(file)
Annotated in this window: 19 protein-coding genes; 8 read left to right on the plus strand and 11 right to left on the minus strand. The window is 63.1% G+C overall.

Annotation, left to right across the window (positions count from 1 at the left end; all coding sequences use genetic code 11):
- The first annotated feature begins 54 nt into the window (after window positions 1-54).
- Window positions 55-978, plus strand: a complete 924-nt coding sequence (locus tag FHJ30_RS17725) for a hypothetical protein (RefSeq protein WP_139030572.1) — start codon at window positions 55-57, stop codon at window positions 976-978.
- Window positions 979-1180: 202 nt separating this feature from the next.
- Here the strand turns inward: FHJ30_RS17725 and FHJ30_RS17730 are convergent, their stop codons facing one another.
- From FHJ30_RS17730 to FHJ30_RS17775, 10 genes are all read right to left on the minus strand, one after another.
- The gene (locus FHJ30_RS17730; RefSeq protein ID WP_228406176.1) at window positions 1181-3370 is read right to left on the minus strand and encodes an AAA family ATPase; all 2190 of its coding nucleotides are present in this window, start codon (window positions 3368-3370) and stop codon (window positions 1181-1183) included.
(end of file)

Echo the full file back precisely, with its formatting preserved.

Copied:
Annotated in this window: 19 protein-coding genes; 8 read left to right on the plus strand and 11 right to left on the minus strand. The window is 63.1% G+C overall.

Annotation, left to right across the window (positions count from 1 at the left end; all coding sequences use genetic code 11):
- The first annotated feature begins 54 nt into the window (after window positions 1-54).
- Window positions 55-978, plus strand: a complete 924-nt coding sequence (locus tag FHJ30_RS17725) for a hypothetical protein (RefSeq protein WP_139030572.1) — start codon at window positions 55-57, stop codon at window positions 976-978.
- Window positions 979-1180: 202 nt separating this feature from the next.
- Here the strand turns inward: FHJ30_RS17725 and FHJ30_RS17730 are convergent, their stop codons facing one another.
- From FHJ30_RS17730 to FHJ30_RS17775, 10 genes are all read right to left on the minus strand, one after another.
- The gene (locus FHJ30_RS17730; RefSeq protein ID WP_228406176.1) at window positions 1181-3370 is read right to left on the minus strand and encodes an AAA family ATPase; all 2190 of its coding nucleotides are present in this window, start codon (window positions 3368-3370) and stop codon (window positions 1181-1183) included.